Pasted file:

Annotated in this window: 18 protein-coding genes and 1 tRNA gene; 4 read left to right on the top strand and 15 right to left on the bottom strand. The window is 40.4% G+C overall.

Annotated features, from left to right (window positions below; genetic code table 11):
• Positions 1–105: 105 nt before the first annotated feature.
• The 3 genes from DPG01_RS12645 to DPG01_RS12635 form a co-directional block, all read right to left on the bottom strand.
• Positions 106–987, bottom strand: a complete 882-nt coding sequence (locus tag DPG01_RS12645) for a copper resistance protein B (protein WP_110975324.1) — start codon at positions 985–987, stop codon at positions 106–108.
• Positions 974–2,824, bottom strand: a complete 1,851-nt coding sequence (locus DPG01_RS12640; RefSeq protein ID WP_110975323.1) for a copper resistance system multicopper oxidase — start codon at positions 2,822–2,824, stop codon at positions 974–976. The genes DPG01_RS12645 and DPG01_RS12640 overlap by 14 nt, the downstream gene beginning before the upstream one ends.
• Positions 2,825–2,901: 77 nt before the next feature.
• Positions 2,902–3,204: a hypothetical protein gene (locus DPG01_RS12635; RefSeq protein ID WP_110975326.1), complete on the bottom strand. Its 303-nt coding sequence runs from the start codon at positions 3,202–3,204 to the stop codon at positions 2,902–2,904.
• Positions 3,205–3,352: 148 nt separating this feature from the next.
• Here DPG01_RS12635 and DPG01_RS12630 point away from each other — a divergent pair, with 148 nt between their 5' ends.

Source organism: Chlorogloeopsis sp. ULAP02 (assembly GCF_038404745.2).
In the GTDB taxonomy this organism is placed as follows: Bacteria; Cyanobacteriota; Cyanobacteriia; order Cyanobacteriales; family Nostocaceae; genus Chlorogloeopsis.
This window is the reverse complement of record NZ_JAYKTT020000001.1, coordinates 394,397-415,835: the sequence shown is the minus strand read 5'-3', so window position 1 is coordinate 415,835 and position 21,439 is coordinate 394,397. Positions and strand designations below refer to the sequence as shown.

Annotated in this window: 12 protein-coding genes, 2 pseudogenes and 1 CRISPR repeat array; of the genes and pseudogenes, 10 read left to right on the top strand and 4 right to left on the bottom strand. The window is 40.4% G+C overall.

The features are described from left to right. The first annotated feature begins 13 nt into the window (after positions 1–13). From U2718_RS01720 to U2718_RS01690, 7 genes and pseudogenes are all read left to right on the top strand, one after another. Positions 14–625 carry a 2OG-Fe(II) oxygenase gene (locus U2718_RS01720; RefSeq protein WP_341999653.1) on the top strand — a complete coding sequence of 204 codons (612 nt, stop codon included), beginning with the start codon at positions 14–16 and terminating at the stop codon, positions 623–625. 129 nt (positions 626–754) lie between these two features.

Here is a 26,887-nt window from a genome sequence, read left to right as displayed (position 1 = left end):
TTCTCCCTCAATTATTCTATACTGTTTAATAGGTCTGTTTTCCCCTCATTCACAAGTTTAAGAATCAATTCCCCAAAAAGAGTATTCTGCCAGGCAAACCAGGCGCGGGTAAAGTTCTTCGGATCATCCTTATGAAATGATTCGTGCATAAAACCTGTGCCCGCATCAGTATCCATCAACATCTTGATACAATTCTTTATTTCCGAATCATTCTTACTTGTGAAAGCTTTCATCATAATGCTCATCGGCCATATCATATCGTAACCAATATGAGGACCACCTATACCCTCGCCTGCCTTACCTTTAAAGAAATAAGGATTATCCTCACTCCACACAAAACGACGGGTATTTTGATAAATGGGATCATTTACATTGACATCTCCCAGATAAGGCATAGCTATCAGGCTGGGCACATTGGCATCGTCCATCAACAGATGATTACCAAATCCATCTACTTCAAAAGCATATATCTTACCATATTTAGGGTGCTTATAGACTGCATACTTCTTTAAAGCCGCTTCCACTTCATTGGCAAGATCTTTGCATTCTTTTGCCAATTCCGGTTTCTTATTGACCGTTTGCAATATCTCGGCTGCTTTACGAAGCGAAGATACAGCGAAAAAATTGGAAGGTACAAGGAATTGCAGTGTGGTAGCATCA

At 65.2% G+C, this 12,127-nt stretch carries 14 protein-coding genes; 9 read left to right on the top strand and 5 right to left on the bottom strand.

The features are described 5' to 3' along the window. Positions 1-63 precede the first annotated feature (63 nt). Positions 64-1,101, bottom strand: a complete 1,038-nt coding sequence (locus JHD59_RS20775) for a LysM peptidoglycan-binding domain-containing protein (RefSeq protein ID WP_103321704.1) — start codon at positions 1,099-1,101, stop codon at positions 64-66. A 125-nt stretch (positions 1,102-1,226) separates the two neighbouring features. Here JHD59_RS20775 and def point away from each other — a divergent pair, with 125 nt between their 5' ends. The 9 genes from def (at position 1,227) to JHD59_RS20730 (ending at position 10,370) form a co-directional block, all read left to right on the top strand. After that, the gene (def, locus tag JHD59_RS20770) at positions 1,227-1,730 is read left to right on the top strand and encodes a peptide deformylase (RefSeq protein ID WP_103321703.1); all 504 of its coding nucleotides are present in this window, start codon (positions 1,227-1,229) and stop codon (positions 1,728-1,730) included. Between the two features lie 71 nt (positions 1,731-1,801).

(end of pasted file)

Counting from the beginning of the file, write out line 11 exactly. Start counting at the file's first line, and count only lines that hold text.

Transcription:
Source organism: Chlorogloeopsis sp. ULAP02 (assembly GCF_038404745.2).